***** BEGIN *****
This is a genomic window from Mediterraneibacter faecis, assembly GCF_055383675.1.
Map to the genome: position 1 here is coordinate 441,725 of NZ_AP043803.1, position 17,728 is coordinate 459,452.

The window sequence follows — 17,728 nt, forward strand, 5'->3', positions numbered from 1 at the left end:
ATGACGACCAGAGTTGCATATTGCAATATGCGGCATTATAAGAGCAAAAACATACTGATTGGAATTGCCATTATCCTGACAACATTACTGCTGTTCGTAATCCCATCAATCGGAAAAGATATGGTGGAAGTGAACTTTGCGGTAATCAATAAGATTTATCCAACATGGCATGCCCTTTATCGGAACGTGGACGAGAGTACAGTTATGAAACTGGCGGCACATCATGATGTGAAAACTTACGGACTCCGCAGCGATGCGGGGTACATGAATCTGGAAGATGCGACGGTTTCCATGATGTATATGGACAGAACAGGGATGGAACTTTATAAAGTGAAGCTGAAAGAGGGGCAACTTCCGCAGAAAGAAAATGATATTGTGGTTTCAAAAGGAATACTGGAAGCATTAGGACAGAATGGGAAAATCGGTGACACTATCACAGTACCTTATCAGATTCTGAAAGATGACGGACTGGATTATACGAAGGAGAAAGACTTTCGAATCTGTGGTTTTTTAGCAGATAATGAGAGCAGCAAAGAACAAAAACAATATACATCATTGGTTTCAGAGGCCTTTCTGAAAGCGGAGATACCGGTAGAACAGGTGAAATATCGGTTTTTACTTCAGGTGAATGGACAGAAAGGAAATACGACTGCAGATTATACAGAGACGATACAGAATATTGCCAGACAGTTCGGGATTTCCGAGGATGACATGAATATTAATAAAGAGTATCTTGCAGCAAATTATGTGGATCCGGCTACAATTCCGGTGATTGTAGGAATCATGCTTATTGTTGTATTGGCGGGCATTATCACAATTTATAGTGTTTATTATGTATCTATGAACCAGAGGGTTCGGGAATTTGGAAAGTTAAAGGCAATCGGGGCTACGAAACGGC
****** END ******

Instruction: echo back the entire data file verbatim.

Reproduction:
This is a genomic window from Mediterraneibacter faecis, assembly GCF_055383675.1.
Map to the genome: position 1 here is coordinate 441,725 of NZ_AP043803.1, position 17,728 is coordinate 459,452.

The window sequence follows — 17,728 nt, forward strand, 5'->3', positions numbered from 1 at the left end:
ATGACGACCAGAGTTGCATATTGCAATATGCGGCATTATAAGAGCAAAAACATACTGATTGGAATTGCCATTATCCTGACAACATTACTGCTGTTCGTAATCCCATCAATCGGAAAAGATATGGTGGAAGTGAACTTTGCGGTAATCAATAAGATTTATCCAACATGGCATGCCCTTTATCGGAACGTGGACGAGAGTACAGTTATGAAACTGGCGGCACATCATGATGTGAAAACTTACGGACTCCGCAGCGATGCGGGGTACATGAATCTGGAAGATGCGACGGTTTCCATGATGTATATGGACAGAACAGGGATGGAACTTTATAAAGTGAAGCTGAAAGAGGGGCAACTTCCGCAGAAAGAAAATGATATTGTGGTTTCAAAAGGAATACTGGAAGCATTAGGACAGAATGGGAAAATCGGTGACACTATCACAGTACCTTATCAGATTCTGAAAGATGACGGACTGGATTATACGAAGGAGAAAGACTTTCGAATCTGTGGTTTTTTAGCAGATAATGAGAGCAGCAAAGAACAAAAACAATATACATCATTGGTTTCAGAGGCCTTTCTGAAAGCGGAGATACCGGTAGAACAGGTGAAATATCGGTTTTTACTTCAGGTGAATGGACAGAAAGGAAATACGACTGCAGATTATACAGAGACGATACAGAATATTGCCAGACAGTTCGGGATTTCCGAGGATGACATGAATATTAATAAAGAGTATCTTGCAGCAAATTATGTGGATCCGGCTACAATTCCGGTGATTGTAGGAATCATGCTTATTGTTGTATTGGCGGGCATTATCACAATTTATAGTGTTTATTATGTATCTATGAACCAGAGGGTTCGGGAATTTGGAAAGTTAAAGGCAATCGGGGCTACGAAACGGC